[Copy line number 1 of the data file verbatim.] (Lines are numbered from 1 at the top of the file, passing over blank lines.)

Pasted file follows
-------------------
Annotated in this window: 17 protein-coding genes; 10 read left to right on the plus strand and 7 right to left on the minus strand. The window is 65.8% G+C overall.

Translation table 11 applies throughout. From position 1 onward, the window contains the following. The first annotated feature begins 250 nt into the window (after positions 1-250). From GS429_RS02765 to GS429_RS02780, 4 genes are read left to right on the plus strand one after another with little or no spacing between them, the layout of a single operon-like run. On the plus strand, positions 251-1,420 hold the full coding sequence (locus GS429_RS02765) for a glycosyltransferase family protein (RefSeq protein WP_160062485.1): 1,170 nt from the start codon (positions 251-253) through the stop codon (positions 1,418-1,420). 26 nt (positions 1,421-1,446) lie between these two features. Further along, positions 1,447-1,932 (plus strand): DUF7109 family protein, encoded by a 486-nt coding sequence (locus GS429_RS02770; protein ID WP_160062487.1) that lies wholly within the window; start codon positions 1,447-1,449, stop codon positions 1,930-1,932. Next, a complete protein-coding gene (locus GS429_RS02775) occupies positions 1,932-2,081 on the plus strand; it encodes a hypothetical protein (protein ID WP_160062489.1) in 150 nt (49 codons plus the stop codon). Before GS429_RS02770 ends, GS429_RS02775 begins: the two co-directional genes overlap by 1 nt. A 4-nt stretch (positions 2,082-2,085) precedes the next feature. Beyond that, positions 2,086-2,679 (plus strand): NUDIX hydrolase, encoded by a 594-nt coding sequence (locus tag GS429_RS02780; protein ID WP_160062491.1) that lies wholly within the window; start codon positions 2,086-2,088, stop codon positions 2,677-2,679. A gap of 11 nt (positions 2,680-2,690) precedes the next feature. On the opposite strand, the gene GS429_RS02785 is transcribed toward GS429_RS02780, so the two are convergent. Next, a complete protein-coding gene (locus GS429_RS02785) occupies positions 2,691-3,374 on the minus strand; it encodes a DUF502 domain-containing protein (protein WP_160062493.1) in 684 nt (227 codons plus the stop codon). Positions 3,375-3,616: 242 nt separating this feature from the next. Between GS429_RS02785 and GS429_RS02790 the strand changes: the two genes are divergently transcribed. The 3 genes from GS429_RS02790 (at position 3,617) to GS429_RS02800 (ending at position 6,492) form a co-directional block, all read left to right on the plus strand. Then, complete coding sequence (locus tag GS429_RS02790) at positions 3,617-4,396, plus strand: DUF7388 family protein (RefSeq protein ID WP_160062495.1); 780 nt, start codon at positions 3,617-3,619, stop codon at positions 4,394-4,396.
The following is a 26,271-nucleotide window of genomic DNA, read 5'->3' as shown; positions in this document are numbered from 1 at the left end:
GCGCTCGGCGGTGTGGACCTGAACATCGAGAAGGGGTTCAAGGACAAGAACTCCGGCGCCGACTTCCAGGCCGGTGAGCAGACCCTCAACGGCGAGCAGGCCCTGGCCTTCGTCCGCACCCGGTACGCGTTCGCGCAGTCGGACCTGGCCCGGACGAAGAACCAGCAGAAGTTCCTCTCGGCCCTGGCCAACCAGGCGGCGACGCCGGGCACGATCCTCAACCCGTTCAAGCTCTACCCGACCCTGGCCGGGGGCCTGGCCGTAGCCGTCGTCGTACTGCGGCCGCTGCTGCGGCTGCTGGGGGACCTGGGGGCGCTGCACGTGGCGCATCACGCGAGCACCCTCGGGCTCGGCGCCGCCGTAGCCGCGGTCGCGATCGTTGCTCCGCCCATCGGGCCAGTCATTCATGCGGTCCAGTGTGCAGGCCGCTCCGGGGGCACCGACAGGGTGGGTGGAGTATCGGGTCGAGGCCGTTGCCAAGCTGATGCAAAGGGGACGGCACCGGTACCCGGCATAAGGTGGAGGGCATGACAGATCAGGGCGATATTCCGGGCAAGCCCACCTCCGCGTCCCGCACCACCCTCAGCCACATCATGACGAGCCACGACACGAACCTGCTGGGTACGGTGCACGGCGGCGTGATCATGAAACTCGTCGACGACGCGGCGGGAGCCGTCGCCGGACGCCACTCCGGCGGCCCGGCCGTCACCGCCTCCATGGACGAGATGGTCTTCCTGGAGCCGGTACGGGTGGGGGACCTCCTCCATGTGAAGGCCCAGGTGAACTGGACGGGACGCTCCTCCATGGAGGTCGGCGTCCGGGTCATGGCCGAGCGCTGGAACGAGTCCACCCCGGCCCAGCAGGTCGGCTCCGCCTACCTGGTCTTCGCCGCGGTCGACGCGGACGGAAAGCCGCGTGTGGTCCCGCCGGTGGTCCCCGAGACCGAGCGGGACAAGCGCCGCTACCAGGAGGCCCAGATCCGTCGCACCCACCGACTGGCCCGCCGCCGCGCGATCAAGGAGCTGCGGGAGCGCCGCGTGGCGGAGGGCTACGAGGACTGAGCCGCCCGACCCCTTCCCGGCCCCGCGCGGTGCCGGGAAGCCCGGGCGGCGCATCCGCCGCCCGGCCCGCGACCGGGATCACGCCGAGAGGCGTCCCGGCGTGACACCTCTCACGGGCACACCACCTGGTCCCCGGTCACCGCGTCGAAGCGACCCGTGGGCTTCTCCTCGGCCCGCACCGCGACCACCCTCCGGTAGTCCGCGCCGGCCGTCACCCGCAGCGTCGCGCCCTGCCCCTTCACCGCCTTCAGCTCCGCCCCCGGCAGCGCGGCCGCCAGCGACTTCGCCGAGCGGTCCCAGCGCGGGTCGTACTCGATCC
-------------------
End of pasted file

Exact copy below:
Annotated in this window: 17 protein-coding genes; 10 read left to right on the plus strand and 7 right to left on the minus strand. The window is 65.8% G+C overall.